Symptoms of Wet Macular Degeneration 0
Symptoms of Wet Macular Degeneration
Symptoms of degrading vision often build slowly and go unnoticed for a long period of time until they reach a degree of severity that may no longer be ignored. One may notice that he or she now needs glasses to read the text of a favorite book or magazine. Headaches grow more frequent - the result of constantly strained eye muscles. Once bright and vibrant colors may even take on more dull and muted hues.
While many conditions may result in impaired vision, wet macular degeneration is one of the most common culprits. According to AMD.org, when one is afflicted with this form of macular degeneration the membrane beneath the retina thickens and eventually breaks, disrupting the supply of critical oxygen to the macula. In response to this assault, the body forms new, abnormal blood vessels which grow up from beneath the retina toward the macula. These new blood vessels are quite delicate and are prone to leaking, which leads to scarring of the macula. This causes damage to both the retina and macula and often results in a rapid degradation of vision that, once lost, cannot be restored.
As is often the case with illness, catching wet macular degeneration early is key so one may take action to minimize its negative effects. While the condition is fairly serious, there exist several treatment options that can be highly effective if applied early. Following are a few telltale signs of wet macular degeneration.
- Slightly blurred vision
- Visual distortions in which straight lines may appear curved or crooked
- Blind spots that most often appear in the middle of the visual field and that grow larger if left untreated
- Hallucinations that involve seeing objects, animals, or people that aren’t actually present
Along with watching for symptoms, it is also important to know the risk factors for wet macular degeneration. Taking steps to reduce these risk factors is a critical step to take along the path of risk reduction. Additional risk factors for developing this condition include:
- High blood pressure
- A diet high in saturated fats and simple carbohydrates
- Lack of exercise
Knowledge is power. With an increased awareness of both symptoms and risk factors, one can detect and guard against the development of wet macular degeneration before it has a chance to threaten his or her vision. Additionally, eliminating the additional risk factors for this condition will not only help to protect one’s vision, it will also contribute to an overall greater level of health and vitality.
Dr. Jenna Zigler
- Dr. Jenna Zigler
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Hallucinations Associated with Macular Degeneration 0
Hallucinations Associated with Macular Degeneration
An issue sometimes confronting people with advanced macular degeneration, glaucoma, or cataracts is visual hallucinations. These type of hallucinations are due to a condition called Charles Bonnet Syndrome. Charles Bonnet was a Swiss philosopher in the 18th century who recognized that his grandfather’s visual hallucinations were due to his eye disorder, not mental illness.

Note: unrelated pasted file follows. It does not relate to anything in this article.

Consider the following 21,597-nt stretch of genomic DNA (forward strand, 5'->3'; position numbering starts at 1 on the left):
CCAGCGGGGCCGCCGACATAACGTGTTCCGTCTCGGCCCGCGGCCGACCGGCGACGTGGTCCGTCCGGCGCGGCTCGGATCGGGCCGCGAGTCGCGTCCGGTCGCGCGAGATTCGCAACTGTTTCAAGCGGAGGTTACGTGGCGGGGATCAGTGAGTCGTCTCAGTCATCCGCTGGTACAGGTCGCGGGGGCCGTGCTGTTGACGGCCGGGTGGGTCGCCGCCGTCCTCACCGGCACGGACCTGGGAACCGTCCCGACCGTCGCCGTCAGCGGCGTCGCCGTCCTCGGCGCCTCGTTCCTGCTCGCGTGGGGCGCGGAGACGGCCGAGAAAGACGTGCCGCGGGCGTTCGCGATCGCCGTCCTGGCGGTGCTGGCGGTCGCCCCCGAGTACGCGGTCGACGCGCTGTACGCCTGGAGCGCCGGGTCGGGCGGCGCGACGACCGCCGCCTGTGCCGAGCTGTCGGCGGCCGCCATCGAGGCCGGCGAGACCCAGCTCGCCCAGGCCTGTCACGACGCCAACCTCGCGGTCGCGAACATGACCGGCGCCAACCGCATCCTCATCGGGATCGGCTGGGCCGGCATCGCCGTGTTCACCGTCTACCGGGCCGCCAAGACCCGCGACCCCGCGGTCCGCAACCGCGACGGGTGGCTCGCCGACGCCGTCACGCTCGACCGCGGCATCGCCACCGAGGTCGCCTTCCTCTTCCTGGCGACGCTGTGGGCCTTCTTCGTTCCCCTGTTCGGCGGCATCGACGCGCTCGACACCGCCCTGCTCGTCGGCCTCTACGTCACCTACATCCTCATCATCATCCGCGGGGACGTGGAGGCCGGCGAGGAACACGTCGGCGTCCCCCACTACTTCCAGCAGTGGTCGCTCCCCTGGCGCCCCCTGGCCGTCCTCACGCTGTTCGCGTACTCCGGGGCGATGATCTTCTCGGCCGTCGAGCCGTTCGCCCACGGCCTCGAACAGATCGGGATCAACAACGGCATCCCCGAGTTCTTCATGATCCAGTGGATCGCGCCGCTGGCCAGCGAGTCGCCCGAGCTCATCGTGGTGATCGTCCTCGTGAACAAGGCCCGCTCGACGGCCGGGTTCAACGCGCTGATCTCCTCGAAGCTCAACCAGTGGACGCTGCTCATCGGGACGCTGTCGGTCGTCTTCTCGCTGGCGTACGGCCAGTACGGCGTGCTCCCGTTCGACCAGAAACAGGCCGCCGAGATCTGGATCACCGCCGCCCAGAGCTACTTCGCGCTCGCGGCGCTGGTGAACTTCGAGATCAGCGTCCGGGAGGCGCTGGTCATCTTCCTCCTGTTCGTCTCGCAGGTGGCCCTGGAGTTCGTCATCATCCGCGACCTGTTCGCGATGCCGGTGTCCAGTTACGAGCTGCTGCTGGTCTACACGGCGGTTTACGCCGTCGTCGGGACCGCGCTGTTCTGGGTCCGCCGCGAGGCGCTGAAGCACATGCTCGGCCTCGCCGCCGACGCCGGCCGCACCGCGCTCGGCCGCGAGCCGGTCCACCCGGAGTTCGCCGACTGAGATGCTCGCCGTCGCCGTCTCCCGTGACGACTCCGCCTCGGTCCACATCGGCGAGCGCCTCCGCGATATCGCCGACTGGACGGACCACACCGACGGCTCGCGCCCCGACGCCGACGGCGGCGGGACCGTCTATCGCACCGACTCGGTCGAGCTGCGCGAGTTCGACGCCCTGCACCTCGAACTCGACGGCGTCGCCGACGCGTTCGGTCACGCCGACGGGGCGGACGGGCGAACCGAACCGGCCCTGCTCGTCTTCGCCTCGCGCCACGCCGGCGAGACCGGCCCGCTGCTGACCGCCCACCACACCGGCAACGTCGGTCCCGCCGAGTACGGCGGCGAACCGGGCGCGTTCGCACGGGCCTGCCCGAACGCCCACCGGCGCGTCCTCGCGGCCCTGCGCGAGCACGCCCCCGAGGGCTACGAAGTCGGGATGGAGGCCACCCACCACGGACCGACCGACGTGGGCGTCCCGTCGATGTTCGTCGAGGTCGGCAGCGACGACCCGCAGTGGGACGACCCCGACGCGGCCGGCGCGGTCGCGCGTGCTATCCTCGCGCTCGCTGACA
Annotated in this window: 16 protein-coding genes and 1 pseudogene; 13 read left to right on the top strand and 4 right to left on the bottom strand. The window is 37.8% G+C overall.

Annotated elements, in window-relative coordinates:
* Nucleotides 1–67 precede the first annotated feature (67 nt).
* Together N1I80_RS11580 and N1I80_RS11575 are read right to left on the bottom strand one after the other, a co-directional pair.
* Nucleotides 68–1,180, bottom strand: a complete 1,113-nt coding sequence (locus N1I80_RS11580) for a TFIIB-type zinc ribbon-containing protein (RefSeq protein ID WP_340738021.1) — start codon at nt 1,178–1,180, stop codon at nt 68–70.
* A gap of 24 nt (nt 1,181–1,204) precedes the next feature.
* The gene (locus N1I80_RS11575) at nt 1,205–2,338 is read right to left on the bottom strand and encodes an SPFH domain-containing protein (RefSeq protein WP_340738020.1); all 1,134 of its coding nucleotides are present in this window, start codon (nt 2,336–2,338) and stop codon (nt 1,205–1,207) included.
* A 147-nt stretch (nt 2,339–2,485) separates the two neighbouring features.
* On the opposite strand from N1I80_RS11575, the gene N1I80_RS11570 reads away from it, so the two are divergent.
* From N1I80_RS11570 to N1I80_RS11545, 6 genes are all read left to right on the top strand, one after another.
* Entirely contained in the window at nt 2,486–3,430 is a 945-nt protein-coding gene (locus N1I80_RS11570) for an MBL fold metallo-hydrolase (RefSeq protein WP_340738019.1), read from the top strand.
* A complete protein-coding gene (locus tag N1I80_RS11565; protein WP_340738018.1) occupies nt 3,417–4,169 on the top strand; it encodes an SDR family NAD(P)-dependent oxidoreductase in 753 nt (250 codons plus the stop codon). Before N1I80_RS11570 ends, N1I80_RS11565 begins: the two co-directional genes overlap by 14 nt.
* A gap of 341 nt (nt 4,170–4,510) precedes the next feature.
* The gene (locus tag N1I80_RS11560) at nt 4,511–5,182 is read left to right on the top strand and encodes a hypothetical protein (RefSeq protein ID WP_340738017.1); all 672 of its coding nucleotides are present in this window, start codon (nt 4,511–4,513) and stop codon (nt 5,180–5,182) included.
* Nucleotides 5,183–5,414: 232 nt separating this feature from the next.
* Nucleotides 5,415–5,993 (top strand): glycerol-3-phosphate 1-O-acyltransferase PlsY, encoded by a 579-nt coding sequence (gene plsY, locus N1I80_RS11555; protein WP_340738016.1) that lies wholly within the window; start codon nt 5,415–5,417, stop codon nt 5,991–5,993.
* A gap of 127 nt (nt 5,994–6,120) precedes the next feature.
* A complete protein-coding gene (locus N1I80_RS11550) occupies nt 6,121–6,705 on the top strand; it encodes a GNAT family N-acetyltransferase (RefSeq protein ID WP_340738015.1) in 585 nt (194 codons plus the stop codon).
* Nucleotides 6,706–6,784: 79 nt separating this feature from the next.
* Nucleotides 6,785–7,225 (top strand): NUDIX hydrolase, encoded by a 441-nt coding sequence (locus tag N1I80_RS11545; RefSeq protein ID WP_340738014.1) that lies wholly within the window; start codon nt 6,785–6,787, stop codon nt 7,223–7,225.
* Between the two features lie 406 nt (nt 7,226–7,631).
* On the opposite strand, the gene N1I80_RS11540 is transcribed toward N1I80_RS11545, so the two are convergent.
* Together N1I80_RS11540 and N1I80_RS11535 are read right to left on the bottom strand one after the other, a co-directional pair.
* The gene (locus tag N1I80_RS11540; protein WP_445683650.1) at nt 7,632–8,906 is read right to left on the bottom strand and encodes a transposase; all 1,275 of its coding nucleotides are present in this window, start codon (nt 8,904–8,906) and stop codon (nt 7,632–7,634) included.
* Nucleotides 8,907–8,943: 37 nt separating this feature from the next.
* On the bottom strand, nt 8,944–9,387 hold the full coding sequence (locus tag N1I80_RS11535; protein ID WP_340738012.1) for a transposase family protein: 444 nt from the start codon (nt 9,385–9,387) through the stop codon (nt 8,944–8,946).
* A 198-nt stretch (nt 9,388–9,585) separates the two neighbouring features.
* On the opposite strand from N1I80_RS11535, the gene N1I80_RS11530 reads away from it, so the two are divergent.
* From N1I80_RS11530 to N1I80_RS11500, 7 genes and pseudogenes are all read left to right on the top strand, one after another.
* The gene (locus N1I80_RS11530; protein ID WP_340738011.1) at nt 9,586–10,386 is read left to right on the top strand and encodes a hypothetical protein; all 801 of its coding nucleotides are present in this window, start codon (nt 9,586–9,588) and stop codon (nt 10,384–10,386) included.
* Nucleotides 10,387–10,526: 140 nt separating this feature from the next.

The brain creates these hallucinations because the normal amount of visual stimulus coming from the eyes is greatly reduced. The images are often complex, including detailed patterns or even fully formed images such as animals, artwork, faces, or scenery. These episodes can last anywhere from a few seconds to hours. People are reluctant to mention the hallucinations because they think it suggests mental illness, but it is really just a common consequence of impaired vision.
Individuals with Charles Bonnet Syndrome are often aware that the images are not real. In contrast, people with psychiatric illnesses may experience delusions in which they completely believe the hallucinations they see are real. These psychiatric delusions may include hearing voices as well.
Charles Bonnet Syndrome is often compared to phantom limb syndrome which is a condition in which amputees still “feel” an amputated limb. This is due to the cells in the brain, responsible for sensing that limb, continuing to fire signals despite the limb’s absence. Also, in Charles Bonnet Syndrome, the part of the brain responsible for visual images creates illusions when it lacks input from the macula in the eye.
Coping with the Hallucinations
There is no proven treatment for Charles Bonnet Syndrome, but the following techniques are recommended for coping with hallucinations:
- Turn on a light or several lights
- Concentrate on something else
- Rapidly move the eyes back and forth
- Close then open the eyes again
- Stand up
For many people, after about a year, the hallucinations become less frequent. The hallucinations are more likely to occur during periods of inactivity; therefore distractions, like watching television, might be helpful. Many people and their family members have been greatly relieved just to know that the visual disturbances are an expected side effect of losing central vision, rather than an indication of diminished mental capacities. The images themselves are rarely threatening or frightening.
Instead of not speaking up about these experiences, it’s best to tell a doctor about them so coping techniques can be utilized and the patients can be assured that these phenomena are common for many eye disorders, including advanced macular degeneration. This is not to diminish the fear and discomfort they cause the person suffering with Charles Bonnet Syndrome, but at least you know you’re not alone! Have you ever experienced hallucinations due to poor vision? Let us know about your experience!
Dr. Jenna Zigler
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- Dr. Jenna Zigler
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